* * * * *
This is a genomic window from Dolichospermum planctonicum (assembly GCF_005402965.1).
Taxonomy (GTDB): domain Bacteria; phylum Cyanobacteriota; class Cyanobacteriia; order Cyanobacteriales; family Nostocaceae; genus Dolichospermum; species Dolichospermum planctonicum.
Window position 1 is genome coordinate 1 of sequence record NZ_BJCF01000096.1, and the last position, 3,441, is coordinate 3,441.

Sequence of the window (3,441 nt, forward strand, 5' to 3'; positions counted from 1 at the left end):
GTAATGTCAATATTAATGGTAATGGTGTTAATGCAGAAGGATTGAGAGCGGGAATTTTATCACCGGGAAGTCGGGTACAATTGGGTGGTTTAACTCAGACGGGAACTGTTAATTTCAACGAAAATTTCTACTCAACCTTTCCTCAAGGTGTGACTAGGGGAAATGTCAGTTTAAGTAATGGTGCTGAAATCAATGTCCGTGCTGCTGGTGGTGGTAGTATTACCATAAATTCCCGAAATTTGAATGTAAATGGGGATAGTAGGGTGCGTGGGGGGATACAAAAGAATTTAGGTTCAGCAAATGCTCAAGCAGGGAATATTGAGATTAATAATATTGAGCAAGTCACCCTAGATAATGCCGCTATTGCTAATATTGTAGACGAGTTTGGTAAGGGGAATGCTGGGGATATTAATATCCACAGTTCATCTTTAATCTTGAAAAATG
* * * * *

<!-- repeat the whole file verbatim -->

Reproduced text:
This is a genomic window from Dolichospermum planctonicum (assembly GCF_005402965.1).
Taxonomy (GTDB): domain Bacteria; phylum Cyanobacteriota; class Cyanobacteriia; order Cyanobacteriales; family Nostocaceae; genus Dolichospermum; species Dolichospermum planctonicum.
Window position 1 is genome coordinate 1 of sequence record NZ_BJCF01000096.1, and the last position, 3,441, is coordinate 3,441.

Sequence of the window (3,441 nt, forward strand, 5' to 3'; positions counted from 1 at the left end):
GTAATGTCAATATTAATGGTAATGGTGTTAATGCAGAAGGATTGAGAGCGGGAATTTTATCACCGGGAAGTCGGGTACAATTGGGTGGTTTAACTCAGACGGGAACTGTTAATTTCAACGAAAATTTCTACTCAACCTTTCCTCAAGGTGTGACTAGGGGAAATGTCAGTTTAAGTAATGGTGCTGAAATCAATGTCCGTGCTGCTGGTGGTGGTAGTATTACCATAAATTCCCGAAATTTGAATGTAAATGGGGATAGTAGGGTGCGTGGGGGGATACAAAAGAATTTAGGTTCAGCAAATGCTCAAGCAGGGAATATTGAGATTAATAATATTGAGCAAGTCACCCTAGATAATGCCGCTATTGCTAATATTGTAGACGAGTTTGGTAAGGGGAATGCTGGGGATATTAATATCCACAGTTCATCTTTAATCTTGAAAAATG